Alice Wisler has created a charming cast of characters, from the cognitively challenged plumber, to the eccentric storytelling aunt to the main character herself, a broken-hearted pastry chef who leaves Atlanta to heal herself in the mountains of North Carolina. Her grandfather has left her his cabin, with instructions that she is to teach a cooking class at the local Christian Center. Never having had exposure to middle school children, Deena is in over head during her first class when she tries to teach the kids how to make a white sauce. Deena is self conscious about the scars she carries as a result of her car accident and failed engagement and while she tries to hide behind long sleeved shirts, her stubborn cooking pupils see through her. As she learns to work with the kids she learns more about their scars too and comes to care deeply about them. How Sweet It Is, appeals to my inner chef. A sweet read!
Wow! Nothing happens in "slow mo" in these books. I read the Quickie one evening when the snow was falling and I had to have something to read. I just couldn't stop until I had finished the very last page. It had enough illicit sex and twists and turns to keep this reader firmly seated on the couch!Patterson's Sail delivers the same kind of action. A family sets off on sailing trip to try to repair their battered relationships. Disaster strikes and they find themselves in desperate circumstances. The short chapters have cliffhangers that practically leave you gasping. You'll cheer for the family's triumphs and really hate the villains before it's all over.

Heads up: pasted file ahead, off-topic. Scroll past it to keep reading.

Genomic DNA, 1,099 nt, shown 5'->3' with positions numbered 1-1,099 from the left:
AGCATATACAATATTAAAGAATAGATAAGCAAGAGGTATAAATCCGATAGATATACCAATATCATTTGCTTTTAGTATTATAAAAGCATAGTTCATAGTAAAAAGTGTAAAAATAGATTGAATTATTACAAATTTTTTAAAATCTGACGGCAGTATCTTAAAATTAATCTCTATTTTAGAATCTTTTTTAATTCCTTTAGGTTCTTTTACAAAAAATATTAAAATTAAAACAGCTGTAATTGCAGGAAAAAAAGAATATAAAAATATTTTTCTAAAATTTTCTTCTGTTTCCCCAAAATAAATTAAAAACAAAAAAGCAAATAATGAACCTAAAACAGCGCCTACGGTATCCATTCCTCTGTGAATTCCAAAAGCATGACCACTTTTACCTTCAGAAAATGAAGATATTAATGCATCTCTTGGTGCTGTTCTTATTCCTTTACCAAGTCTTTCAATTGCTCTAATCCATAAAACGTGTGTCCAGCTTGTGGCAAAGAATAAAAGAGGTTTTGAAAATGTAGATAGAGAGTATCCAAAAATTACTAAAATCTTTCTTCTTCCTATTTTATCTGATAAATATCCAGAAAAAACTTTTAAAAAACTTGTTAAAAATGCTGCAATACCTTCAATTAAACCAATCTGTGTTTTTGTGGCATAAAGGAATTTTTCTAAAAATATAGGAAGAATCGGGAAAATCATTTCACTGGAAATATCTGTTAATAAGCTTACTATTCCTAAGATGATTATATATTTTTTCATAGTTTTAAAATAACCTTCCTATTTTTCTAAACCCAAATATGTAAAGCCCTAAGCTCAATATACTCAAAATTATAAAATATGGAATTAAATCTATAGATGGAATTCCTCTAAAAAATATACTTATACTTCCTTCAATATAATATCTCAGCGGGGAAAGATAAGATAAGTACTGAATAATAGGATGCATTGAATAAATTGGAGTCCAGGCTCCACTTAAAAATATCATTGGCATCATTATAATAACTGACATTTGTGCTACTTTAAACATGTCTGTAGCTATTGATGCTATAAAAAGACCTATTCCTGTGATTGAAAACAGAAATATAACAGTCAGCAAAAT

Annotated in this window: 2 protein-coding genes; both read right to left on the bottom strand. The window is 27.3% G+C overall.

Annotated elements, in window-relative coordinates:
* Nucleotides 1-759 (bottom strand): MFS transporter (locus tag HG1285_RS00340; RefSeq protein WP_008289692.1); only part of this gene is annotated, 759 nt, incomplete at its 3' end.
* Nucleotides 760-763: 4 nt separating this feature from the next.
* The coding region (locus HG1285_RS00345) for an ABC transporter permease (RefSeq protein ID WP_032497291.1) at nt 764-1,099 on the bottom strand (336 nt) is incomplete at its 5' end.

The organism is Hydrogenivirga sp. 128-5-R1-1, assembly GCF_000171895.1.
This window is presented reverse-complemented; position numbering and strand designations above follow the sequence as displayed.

I recently read two books that I feel would generate interesting discussion. Lottery by Patricia Wood"My name is Perry L. Crandall and I am not retarded." This is our first introduction to Perry, a Forrest Gump-like character, raised by his grandparents and befriended by his coworkers. Frustrated with the lack of attention he was receiving in public school, Gram began home schooling him at age 13. Even before that, she assigned him daily words from the dictionary. After Gram's death, Perry wins the lottery and finds that those who once shunned him now find him fascinating. Perry finds he has a knack for business and resists the efforts of his extended family to become his legal guardian. A delightful read with real insight into the value of every individual no matter their IQ! See comment from author, Patricia Wood, at the end of this post!Songs Without Words by Ann PackerLiz and Sarabeth grew up across the street form each other. They draw even closer as Sarabeth's depressed mother commits suicide. Their friendship survives the adolescent years and now in middle age they find their friendship challenged by a family member's suicide attempt. By the end of the book, I knew the characters like friends from my own childhood. I would love the opportunity to discuss this book. Invite me to your book club if you choose it as one of your selections!